Although never easy, the road to recovery should be as comfortable as possible.
At Foundations Wellness Center, we use every tool at our disposal to help our clients build a firm foundation in recovery. One of those tools is medication assisted treatment (MAT). MAT is the gold standard for treating opioid addiction. Despite being a powerful weapon against addiction, MAT can be frequently misunderstood. Following are answers to the most frequently asked questions that clients and families have about our MAT program.
What is Medication Assisted Treatment?
Medication-Assisted Treatment (MAT) is a “whole patient” approach to treating addiction. Medications are used alongside behavioral therapy and counseling to increase the likelihood of achieving sustained recovery.
The Food & Drug Administration (FDA) has approved the medications used in MAT. These medications can:
Normalize brain chemistry and bodily functions
Block the euphoric feelings associated with opioid use
The indications and usage for these drugs state that they should be used as part of a complete treatment plan that includes counseling and psychosocial support. MAT programs include evidence-based approaches such as individual and group therapy, as well as help developing a solid network of support to stay clean.
Because no two people experience addiction and recovery in the same way, our comprehensive treatment plans are tailored to the individual.
Why Use Medication Assisted Treatment?
When clients stop using their drug of choice, their bodies go through a painful withdrawal period. This is one of the main reasons why the chance of relapse is high, particularly in the early stages of recovery. The prospect of feeling “dope sick” whenever they stop using keeps the addicted in the vicious cycle of addiction.
This first stage of withdrawal is called the acute stage. Typically lasting about a week, acute opioid withdrawal includes the following symptoms:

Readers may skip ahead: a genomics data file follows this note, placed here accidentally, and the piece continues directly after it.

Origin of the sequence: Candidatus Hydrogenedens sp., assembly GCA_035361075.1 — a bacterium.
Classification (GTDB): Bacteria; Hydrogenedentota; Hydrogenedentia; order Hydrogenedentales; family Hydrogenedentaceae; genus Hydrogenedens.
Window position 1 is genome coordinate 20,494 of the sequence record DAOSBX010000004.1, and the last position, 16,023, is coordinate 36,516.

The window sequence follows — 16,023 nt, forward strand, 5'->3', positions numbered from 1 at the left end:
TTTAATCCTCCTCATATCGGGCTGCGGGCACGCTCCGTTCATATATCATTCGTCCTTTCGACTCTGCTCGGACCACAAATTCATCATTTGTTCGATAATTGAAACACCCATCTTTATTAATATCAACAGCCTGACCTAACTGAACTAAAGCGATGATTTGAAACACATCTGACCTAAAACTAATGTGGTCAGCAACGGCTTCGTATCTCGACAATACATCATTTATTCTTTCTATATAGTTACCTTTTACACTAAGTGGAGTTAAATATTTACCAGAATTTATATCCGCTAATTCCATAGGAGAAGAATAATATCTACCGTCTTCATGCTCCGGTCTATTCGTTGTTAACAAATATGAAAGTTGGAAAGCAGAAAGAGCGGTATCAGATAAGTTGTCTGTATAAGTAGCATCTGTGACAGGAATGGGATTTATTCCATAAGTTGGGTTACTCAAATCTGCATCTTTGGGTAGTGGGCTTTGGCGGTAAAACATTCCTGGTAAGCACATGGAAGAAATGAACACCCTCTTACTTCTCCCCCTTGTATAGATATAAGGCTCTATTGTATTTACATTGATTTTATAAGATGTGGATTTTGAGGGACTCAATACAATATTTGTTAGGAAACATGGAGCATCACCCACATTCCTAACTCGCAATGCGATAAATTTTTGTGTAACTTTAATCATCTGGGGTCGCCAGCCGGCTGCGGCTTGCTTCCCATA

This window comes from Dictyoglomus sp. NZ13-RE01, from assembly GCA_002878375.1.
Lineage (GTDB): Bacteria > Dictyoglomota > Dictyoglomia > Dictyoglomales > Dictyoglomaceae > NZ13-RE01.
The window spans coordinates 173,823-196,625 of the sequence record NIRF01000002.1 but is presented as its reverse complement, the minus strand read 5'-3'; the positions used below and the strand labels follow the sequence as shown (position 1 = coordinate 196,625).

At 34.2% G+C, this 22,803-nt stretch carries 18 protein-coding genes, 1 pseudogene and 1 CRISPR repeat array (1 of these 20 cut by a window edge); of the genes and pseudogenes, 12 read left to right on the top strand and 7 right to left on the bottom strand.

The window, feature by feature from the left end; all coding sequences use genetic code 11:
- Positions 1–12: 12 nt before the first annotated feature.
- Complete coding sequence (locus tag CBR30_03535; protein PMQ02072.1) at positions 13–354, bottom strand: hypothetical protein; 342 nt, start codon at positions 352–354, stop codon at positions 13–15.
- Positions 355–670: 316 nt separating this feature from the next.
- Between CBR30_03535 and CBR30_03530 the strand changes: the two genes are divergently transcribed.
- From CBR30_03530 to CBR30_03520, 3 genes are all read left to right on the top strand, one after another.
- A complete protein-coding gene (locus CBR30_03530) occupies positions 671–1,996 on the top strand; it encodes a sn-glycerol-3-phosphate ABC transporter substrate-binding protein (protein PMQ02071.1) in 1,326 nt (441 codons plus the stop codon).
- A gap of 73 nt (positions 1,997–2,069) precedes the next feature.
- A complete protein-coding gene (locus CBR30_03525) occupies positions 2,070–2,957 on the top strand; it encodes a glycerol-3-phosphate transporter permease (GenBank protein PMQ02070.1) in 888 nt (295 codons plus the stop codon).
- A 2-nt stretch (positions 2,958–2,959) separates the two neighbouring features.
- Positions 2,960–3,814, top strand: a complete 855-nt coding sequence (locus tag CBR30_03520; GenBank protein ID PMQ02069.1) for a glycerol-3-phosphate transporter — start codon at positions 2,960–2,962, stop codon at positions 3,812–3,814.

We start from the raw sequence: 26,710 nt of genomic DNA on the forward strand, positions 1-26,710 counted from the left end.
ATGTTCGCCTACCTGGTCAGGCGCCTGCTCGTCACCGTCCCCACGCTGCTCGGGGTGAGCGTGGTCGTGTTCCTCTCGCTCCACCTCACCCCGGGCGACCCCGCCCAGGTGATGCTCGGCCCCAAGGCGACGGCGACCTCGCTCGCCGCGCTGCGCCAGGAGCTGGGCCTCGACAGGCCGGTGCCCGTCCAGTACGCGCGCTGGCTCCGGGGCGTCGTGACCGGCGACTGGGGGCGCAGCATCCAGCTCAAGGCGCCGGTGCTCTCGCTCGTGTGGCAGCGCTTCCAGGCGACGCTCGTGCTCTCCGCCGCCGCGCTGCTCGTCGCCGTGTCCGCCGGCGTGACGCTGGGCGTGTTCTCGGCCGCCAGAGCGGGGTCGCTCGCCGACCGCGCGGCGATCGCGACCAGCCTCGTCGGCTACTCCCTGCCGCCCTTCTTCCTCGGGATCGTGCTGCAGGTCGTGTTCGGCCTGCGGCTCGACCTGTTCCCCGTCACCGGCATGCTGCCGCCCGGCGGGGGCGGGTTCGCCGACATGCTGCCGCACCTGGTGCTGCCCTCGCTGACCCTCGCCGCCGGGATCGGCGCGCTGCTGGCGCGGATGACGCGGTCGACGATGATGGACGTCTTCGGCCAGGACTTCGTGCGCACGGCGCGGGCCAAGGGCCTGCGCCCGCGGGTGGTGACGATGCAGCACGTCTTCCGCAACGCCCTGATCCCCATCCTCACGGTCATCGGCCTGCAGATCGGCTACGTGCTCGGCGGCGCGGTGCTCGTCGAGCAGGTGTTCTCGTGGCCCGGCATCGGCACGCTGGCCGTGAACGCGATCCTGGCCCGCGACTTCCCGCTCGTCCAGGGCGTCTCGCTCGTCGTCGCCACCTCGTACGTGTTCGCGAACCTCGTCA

High resting pulse rate
Bone or joint aches
Runny nose or tearing of the eyes
GI upset (stomach cramps, nausea, vomiting, diarrhea)
Anxiety or irritability
Clients typically do not begin counseling or any other type of treatment at this stage. Instead, the focus is on getting through the most intense part of the withdrawal process while under continuous medical monitoring and care. MAT treatment can lessen the severity of these symptoms, allowing clients to more comfortably pass through the acute withdrawal stage.
Only when cleared by a qualified physician do clients move on to the next phase of treatment, or partial hospitalization. During this phase, clients can still experience mental and physical symptoms of withdrawal, called the post-acute withdrawal stage. Symptoms include:
Aggression, hostility, irritability
A sense of uneasiness and/or feeling disatisified
Anxiety, depression, sadness
Severe mood swings
Low energy level
Inability to focus
Decreased impulse control
PAWS symptoms can last much longer than the acute phase of withdrawal – from six months to up to two years in some cases.
The problem is that these later-stage symptoms can get in the way of recovery. Withdrawal symptoms can drive a client to leave treatment against medical advice, diving back into substance abuse as a way to self-medicate. If clients do stick it out, PAWS can prevent them from fully focusing on and participating in their counseling sessions, lessening the program’s effectiveness.
Not only that, but the anxiety and depression brought on by entering the post-acute withdrawal stage need to be treated as well, making it even more imperative that a client takes advantage of treatment offered. Physical pain – sometimes from a physical condition or injury and sometimes brought on by the withdrawal process – is distracting as well.
Addiction treatment is only as good as the client’s corresponding effort. You truly only get out of it what you put into it.
Is Medication Assisted Treatment Effective?
In a word, yes. Research shows that MAT treatment combined with behavioral health therapy is more effective than either of those treatments alone.
Clients in MAT therapy:
Stay in therapy longer than non-MAT clients
Are less likely to relapse and use illicit opioids
Have a decreased likelihood of dying due to overdose
MAT therapy also aids in slowing infectious disease transmission such as HIV and hepatitis. MAT is an evidence-based treatment supported by the Surgeon General, the White House Office of National Drug Control Policy, the National Council for Behavioral Health and the American Society of Addiction Medicine.
Simply put, MAT saves lives.
What is the Goal of Medication Assisted Treatment?
The goal of medication assisted treatment is to make recovery a reality. To do this, a strong foundation must be built and re-entry into the real world must be facilitated. If this does not happen, relapse is much more likely.
Therefore, it is imperative that clients achieve a physical and mental state where they can take full advantage of addiction treatment.
Using MAT in combination with other therapies means that clients have the best chance to get everything they need out of treatment. This includes being equipped with strategies as well as building the support network needed to handle life’s challenges and prevent relapse for years to come.
When Did Medication Assisted Treatment Begin?